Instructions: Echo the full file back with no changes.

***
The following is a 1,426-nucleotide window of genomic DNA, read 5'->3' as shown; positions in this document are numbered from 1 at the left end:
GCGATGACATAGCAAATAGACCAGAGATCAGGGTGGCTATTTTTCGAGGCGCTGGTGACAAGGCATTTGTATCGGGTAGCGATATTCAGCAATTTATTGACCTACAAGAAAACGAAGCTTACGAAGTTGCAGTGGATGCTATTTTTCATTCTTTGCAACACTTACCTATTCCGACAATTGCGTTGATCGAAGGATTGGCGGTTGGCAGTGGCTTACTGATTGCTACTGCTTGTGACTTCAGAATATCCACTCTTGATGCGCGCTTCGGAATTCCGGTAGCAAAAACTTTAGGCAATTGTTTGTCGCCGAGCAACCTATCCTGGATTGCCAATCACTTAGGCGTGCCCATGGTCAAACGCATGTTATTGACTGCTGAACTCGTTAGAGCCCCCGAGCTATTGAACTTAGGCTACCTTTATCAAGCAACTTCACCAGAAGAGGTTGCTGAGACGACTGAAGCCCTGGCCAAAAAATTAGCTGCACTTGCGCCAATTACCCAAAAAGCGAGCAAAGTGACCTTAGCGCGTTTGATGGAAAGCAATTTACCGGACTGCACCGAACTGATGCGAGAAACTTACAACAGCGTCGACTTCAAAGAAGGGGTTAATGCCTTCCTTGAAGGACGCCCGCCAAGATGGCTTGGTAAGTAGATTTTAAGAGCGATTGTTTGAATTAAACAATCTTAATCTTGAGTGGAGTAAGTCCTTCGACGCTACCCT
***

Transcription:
The following is a 1,426-nucleotide window of genomic DNA, read 5'->3' as shown; positions in this document are numbered from 1 at the left end:
GCGATGACATAGCAAATAGACCAGAGATCAGGGTGGCTATTTTTCGAGGCGCTGGTGACAAGGCATTTGTATCGGGTAGCGATATTCAGCAATTTATTGACCTACAAGAAAACGAAGCTTACGAAGTTGCAGTGGATGCTATTTTTCATTCTTTGCAACACTTACCTATTCCGACAATTGCGTTGATCGAAGGATTGGCGGTTGGCAGTGGCTTACTGATTGCTACTGCTTGTGACTTCAGAATATCCACTCTTGATGCGCGCTTCGGAATTCCGGTAGCAAAAACTTTAGGCAATTGTTTGTCGCCGAGCAACCTATCCTGGATTGCCAATCACTTAGGCGTGCCCATGGTCAAACGCATGTTATTGACTGCTGAACTCGTTAGAGCCCCCGAGCTATTGAACTTAGGCTACCTTTATCAAGCAACTTCACCAGAAGAGGTTGCTGAGACGACTGAAGCCCTGGCCAAAAAATTAGCTGCACTTGCGCCAATTACCCAAAAAGCGAGCAAAGTGACCTTAGCGCGTTTGATGGAAAGCAATTTACCGGACTGCACCGAACTGATGCGAGAAACTTACAACAGCGTCGACTTCAAAGAAGGGGTTAATGCCTTCCTTGAAGGACGCCCGCCAAGATGGCTTGGTAAGTAGATTTTAAGAGCGATTGTTTGAATTAAACAATCTTAATCTTGAGTGGAGTAAGTCCTTCGACGCTACCCT